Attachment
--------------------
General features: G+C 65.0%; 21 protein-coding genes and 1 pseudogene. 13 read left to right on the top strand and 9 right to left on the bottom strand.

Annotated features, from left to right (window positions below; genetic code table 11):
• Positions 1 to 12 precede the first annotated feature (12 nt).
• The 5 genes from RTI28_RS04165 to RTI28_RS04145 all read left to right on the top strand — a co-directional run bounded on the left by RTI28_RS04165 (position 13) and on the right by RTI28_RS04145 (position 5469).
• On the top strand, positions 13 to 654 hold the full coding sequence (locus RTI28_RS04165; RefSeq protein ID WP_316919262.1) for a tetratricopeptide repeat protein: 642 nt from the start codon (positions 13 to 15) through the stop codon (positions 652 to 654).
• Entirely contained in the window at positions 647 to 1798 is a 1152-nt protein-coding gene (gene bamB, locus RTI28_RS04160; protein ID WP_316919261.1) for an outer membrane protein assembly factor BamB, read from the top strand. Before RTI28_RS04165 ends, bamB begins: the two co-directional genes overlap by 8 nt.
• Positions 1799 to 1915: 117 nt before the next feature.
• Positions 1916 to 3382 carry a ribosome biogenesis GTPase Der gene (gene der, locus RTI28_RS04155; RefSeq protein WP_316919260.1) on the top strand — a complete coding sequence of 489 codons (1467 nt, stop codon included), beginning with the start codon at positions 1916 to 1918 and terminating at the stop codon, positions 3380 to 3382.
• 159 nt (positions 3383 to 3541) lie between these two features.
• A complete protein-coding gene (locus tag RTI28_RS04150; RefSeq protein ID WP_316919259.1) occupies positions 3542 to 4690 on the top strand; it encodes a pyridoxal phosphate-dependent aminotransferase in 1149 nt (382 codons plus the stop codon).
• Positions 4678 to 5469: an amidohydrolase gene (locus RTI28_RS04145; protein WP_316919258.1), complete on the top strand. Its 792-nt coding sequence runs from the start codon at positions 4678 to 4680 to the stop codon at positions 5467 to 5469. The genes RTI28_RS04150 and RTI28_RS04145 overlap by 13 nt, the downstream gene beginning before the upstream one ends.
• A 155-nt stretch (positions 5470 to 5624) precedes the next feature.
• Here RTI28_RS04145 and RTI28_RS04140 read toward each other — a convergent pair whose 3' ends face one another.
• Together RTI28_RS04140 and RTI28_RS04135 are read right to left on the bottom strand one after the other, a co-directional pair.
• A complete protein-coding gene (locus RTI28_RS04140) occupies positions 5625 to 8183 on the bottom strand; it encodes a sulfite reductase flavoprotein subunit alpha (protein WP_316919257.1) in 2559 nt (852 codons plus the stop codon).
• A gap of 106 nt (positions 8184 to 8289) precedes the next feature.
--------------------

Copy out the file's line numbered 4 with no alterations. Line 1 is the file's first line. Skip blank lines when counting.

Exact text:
• The 5 genes from RTI28_RS04165 to RTI28_RS04145 all read left to right on the top strand — a co-directional run bounded on the left by RTI28_RS04165 (position 13) and on the right by RTI28_RS04145 (position 5469).